15 Apr Time for a new dialogue on project assurance?
Time for a new dialogue on assurance?
Having recently attended a presentation given by a special interest group on assurance there didn’t appear to be much evolution in thinking among the audience, on the subject. Two unchallenged remarks stuck out particularly as entrenching some misconceptions about assurance; “the sponsor mostly needs assurance on the time, cost and quality aspects of the project” and “assurance is very costly“.
Surely the sponsor needs assurance on the realisation of her business case and, particularly, the attainment of value long before she should get excited about performance within the constraints? Yes, time, cost and quality are interesting and possibly even important, since they inform the cost and risk elements of the business case and point to the professional competence of the project manager. However they are of second order importance. They will tell you next to nothing about the probability and proximity of the benefits, the raison d’etre of the project; why is nobody looking at how the sponsor gains assurance of these?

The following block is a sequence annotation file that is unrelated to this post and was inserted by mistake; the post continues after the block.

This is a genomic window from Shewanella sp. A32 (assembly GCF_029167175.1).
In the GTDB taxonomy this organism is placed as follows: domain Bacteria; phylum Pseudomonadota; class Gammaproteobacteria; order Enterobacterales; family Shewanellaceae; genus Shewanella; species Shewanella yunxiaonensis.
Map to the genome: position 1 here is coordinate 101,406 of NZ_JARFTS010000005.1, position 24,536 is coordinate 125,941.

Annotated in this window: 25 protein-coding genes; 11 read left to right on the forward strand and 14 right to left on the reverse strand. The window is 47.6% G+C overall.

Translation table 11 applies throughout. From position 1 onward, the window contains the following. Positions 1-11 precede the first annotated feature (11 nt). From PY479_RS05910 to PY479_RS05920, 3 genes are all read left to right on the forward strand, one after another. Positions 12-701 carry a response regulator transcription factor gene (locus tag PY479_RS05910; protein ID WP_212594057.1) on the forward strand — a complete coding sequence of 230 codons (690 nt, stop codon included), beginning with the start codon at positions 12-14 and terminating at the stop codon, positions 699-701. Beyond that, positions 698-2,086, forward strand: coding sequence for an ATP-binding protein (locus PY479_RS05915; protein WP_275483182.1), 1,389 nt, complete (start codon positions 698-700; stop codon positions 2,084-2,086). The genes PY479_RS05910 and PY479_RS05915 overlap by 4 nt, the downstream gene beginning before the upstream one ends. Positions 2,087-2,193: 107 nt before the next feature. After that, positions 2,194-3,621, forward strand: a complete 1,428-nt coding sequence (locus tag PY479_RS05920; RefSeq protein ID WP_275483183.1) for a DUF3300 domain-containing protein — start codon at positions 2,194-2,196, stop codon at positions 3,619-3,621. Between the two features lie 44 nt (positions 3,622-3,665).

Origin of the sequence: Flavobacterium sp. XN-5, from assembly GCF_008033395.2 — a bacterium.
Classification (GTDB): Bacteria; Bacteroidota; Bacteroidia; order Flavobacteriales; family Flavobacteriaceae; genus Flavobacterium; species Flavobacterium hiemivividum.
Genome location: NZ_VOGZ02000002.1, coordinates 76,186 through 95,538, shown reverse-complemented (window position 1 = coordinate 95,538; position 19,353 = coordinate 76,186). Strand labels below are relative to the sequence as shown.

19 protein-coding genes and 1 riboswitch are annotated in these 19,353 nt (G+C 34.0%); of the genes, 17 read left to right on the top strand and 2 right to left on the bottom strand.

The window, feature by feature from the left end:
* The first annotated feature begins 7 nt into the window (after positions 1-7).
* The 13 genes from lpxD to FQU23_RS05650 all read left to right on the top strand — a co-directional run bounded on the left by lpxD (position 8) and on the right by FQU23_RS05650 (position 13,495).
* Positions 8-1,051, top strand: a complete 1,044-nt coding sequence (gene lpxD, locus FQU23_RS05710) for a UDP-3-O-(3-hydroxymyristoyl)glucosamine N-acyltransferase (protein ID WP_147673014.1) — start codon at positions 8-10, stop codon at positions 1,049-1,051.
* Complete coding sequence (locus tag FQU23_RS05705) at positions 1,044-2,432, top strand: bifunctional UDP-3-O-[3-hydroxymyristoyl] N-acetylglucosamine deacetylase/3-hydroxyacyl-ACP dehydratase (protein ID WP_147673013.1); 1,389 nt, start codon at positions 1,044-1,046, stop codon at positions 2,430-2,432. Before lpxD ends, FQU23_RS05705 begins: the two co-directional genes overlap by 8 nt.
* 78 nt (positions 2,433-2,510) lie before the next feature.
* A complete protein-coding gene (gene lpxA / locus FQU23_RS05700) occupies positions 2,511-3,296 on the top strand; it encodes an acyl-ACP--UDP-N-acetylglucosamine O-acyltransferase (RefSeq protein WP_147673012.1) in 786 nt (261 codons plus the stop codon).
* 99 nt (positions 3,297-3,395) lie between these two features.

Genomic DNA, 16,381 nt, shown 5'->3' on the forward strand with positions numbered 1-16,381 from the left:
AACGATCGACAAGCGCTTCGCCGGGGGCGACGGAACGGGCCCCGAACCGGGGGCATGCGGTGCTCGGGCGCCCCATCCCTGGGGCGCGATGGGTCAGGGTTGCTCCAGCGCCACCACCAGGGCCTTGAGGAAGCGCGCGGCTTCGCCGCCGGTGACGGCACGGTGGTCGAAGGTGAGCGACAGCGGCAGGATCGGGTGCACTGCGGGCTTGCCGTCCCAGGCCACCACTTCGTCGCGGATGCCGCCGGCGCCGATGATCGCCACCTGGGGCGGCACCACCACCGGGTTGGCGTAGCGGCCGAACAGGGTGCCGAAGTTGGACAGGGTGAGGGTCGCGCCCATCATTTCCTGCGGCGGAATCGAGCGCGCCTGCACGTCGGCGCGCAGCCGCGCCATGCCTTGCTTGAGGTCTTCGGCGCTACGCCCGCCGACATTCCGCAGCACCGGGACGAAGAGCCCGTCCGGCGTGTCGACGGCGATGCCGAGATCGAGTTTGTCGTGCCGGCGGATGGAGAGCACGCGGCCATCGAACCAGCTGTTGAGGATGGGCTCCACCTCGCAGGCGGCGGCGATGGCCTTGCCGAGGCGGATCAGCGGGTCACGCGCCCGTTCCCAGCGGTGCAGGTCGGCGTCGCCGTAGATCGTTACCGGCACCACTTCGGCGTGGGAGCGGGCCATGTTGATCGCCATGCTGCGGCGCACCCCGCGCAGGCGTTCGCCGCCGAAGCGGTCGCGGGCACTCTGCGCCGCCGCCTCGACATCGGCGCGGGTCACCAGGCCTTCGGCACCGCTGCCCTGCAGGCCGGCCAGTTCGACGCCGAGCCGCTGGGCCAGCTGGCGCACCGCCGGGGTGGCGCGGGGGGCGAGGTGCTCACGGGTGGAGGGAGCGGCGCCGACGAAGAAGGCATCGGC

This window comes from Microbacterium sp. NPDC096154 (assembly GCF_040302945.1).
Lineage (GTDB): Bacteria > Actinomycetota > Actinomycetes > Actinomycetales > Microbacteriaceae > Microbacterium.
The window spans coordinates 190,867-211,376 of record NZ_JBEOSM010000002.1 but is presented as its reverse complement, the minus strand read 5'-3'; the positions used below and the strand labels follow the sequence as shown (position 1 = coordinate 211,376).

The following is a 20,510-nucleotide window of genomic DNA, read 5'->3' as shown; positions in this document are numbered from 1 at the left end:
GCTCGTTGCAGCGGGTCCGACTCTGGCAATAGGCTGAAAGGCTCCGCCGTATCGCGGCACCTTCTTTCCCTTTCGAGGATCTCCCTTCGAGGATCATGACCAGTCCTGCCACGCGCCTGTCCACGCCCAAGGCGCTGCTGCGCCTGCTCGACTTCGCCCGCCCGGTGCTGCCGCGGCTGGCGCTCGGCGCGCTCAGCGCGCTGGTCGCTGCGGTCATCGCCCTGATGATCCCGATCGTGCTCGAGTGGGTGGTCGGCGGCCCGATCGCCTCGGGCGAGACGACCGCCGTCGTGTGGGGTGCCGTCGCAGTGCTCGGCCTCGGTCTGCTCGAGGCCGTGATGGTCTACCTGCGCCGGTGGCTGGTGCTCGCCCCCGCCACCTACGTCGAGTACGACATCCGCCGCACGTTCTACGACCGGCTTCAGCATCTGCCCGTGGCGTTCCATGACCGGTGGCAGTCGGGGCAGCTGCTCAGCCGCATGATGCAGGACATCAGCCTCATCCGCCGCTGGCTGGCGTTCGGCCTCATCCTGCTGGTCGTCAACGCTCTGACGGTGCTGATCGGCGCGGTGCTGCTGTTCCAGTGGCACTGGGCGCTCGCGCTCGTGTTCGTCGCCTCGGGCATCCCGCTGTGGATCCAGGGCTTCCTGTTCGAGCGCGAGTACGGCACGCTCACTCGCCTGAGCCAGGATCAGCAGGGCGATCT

The cost argument is possibly even more perplexing. Is assurance like audit in people’s minds, fundamentally based on a retrospective review process; “have we done what we said we would and followed the mandated process?” being the question that it asks? Then yes, it is clearly a significant additional cost for no additional value. However if we take a prospective view of assurance and change the question to “are we set up to succeed; do we have the necessary resources, skills, mechanisms and appetite to be confident of success?” then you are adding value in the reduction of cost of failure – something that a retrospective view cannot.
Perhaps the real problem with moving the dialogue forward is that many view assurance as a ‘bolt on’ to the project, frequently as a series of reviews held at the end of phases or processes. Worse it is often viewed as being owned by a third party, for example Audit. Assurance is really more a perspective and mind-set than a process. It is an essential function of the governance framework, sponsor and project manager; not a part of audit’s remit or any notional ‘third line of defence’.
Is anybody else exercised by or interested in this?
Recent blogs on Project Assurance
Project managers plan projects, not products. I listened to a discussion forum in which an Agilist explained that the enemy of Agile was the project manager...
I am sure you have all had discussions about being more agile either as an individual or at an organisational level - but does being agile just mean agile projects, for example, when delivering organisation-wide digital solutions? ...